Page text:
“The designation of certain sins as cardinal, capital, or chief began in ascetic and monastic communities established in the first centuries of the Christian era in the Egyptian desert. Evagrius, a fourth-century monastic, lists eight chief sins: gluttony (gula), lust (luxuria), avarice (avaritia), sadness (tristitia), anger (ira), spiritual lethargy (acedia), vain glory (vana gloria), and pride (superbia)” (Schimmel, 24-25).*
“Gregory the Great modified Cassian’s list. He considered pride to be a category by itself, the root of all sins, added envy, and merged spiritual lethargy with sadness. The tradition continued to evolve, culminating in the popular version we use today—pride, anger, envy, greed, sloth (the combination of spiritual lethargy and sadness), gluttony, and lust” (Schimmel, 25).
“According to John Cassian, a student of Evagrius, each cardinal sin generates the one that follows, so, for example, gluttony will lead to lust which will lead to avarice” (Schimmel, 25).
“The existence of different versions of the seven sins and of their order was due in part to different opinions about the theological and psychological importance of each one” (Schimmel, 25).
On being deadly
“Cardinal or capital has several senses according to Aquinas. Pride, which for Aquinas is contempt for God and the refusal to obey him, is the ‘head’ (caput in Latin) or ‘root’ of all sin. A sin is also ‘capital’ if it is the reason for committing other sins. Greed is a capital sin because we steal, cheat, and lie to satisfy it. Sloth is a capital sin because we ignore the dictates of charity out of our apathy to spiritual matters. Envy will induce us to harm others. A sin is also called capital if it enables us to commit many other sins. The money we accumulate through our greed empowers us to be gluttons or lechers, and to do other evil things” (Schimmel, 25-26).
Dictionary definitions: inordinate self-esteem, conceit; a reasonable or justifiable self-respect; delight or elation arising from some act, possession, or relationship (parental pride); proud or disdainful behavior or treatment, disdain; ostentatious display; a company of lions; a showy or impressive group (a pride of dancers)
A few Bible verses: Prov. 16:18, Isaiah 2:11, Mark 7:21-22, Hebrews 3:6, Romans 12:3
Why is pride deadly?
“A common secular form of the Greek and biblical sin of hubris is expressed in the lives of individuals who strain themselves beyond reason in order to prove that there are no goals they cannot achieve, no obstacles they cannot overcome” (Schimmel, 30).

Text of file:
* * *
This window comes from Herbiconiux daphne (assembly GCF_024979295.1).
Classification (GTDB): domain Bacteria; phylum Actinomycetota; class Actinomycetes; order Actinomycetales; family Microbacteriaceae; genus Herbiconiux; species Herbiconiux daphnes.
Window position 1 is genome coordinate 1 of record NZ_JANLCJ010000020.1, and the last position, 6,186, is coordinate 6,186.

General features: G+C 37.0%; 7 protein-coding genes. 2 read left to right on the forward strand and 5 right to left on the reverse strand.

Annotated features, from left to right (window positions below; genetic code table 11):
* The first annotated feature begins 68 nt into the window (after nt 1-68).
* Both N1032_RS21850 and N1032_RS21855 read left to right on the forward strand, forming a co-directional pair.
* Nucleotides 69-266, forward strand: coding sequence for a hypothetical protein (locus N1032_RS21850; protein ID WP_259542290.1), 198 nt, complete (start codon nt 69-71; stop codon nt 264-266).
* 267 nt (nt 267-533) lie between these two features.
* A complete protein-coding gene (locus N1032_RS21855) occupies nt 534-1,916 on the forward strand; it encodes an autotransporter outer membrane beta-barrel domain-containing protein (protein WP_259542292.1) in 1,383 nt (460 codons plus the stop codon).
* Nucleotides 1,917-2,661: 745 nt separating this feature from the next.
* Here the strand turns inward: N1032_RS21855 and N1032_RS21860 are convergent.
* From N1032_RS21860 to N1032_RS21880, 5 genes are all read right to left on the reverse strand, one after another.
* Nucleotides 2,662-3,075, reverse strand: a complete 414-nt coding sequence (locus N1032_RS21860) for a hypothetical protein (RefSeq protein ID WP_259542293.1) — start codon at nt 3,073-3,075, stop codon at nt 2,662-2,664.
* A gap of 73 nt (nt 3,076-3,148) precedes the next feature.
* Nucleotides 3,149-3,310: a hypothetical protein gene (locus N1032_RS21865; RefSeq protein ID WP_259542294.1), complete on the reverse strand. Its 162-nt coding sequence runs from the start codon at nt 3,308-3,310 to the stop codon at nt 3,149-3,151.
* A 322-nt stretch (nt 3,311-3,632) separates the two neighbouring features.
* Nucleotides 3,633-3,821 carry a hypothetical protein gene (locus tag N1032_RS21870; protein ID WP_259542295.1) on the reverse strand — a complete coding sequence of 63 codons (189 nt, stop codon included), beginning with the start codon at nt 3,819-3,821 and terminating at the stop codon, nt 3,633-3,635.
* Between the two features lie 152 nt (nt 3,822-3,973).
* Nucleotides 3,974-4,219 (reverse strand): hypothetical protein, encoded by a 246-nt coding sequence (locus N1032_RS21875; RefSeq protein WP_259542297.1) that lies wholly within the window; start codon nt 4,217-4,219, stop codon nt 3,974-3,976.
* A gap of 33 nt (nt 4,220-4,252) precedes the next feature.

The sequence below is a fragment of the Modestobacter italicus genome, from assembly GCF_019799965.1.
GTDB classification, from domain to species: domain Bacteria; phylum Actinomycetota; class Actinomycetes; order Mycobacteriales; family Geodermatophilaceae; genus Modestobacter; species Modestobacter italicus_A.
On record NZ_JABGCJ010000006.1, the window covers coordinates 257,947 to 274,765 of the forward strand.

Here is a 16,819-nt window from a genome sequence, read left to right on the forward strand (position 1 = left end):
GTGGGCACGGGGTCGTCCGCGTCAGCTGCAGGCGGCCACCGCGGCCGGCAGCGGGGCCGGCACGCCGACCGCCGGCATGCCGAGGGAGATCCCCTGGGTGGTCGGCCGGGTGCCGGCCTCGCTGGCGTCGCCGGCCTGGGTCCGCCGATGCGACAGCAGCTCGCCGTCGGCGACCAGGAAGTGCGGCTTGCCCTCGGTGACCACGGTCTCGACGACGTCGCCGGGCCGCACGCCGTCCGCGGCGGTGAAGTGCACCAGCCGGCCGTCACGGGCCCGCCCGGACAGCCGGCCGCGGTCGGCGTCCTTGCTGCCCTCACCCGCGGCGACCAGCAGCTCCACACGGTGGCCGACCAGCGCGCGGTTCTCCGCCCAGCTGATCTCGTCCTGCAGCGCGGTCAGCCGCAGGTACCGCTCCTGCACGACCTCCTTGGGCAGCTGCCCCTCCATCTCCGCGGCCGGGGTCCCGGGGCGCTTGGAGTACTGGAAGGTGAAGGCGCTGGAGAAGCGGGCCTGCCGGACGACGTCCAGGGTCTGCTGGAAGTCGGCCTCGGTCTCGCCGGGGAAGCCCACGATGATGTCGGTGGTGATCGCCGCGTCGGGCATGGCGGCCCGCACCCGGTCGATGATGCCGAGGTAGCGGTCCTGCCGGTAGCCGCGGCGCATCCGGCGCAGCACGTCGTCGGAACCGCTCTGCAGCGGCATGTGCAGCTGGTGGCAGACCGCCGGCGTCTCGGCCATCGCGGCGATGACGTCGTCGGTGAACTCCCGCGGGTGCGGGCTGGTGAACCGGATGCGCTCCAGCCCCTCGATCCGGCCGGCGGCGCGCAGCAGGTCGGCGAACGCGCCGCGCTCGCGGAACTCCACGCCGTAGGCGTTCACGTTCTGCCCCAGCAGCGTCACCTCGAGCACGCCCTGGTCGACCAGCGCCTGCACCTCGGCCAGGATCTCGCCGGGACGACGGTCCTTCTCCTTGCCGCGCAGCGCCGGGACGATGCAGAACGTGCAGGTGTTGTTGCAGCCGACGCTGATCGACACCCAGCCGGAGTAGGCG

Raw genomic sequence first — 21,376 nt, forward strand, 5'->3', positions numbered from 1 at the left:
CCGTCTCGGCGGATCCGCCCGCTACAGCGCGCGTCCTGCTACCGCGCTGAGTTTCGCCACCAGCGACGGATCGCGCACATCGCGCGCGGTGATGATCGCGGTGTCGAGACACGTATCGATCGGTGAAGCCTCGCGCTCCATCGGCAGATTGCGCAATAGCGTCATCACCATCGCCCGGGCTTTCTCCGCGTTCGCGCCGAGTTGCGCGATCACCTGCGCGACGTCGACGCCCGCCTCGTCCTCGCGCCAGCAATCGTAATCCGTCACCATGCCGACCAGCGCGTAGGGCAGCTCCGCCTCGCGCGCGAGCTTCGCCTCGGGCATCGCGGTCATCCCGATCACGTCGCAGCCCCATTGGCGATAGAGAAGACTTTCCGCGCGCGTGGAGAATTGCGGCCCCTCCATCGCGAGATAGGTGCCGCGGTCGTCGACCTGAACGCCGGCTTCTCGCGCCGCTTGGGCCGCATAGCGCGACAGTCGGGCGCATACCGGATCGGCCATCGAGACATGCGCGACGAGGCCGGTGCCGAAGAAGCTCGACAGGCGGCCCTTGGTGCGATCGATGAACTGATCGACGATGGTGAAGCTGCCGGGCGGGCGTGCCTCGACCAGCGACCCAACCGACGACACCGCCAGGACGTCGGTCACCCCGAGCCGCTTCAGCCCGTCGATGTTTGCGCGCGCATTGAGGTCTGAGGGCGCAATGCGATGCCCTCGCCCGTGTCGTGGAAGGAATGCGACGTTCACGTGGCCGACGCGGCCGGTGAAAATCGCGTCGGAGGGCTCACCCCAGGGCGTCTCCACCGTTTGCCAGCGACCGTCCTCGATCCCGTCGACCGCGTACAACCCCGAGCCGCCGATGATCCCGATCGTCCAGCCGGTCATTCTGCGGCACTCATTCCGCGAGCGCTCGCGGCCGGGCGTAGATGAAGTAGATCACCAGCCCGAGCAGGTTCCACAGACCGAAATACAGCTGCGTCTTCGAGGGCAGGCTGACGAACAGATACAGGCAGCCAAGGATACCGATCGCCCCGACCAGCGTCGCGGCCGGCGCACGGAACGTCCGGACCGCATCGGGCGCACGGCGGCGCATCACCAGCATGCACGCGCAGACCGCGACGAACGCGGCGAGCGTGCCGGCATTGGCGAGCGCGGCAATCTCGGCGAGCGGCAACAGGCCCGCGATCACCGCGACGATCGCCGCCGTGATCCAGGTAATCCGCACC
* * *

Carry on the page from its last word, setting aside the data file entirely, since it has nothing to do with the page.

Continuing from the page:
“Gregory the Great spoke of four species of pride. Some people consider themselves to be the cause of their achievements and talents. Others, though acknowledging that these qualities are from God, believe that they deserve them. Then there are those who boast of qualities they do not even possess. The fourth group despise others who lack the qualities they possess—they want to call attention to their uniqueness” (Schimmel. 32).
“It is not difficult to see how pride leads to the other sins. The arrogant person who thinks so highly of himself believes himself entitled to what his heart desires, whether in the social or in the material sphere. Since he expects deference he is easily angered when he doesn’t receive it. Assuming himself superior to others, he is especially prone to envy, which is a response to threats to one’s self-esteem” (Schimmel, 33).
“The self-love of pride today is more unbridled than at any other time. Nothing is set against the individual, nourished to be presumptuous and vain, to command his duty or his loyalty, except the power of the state, a power that the individual then boasts of evading” (Fairlie, 55).
“The working of pride in us will be seen in the rest of the sins” (Fairlie, 55).
The opposite of pride: humility
Dictionary definitions: not proud or haughty, not arrogant or assertive; reflecting, expressing, or offered in a spirit of deference or submission (a humble apology); ranking low in a hierarchy or scale, insignificant, unpretentious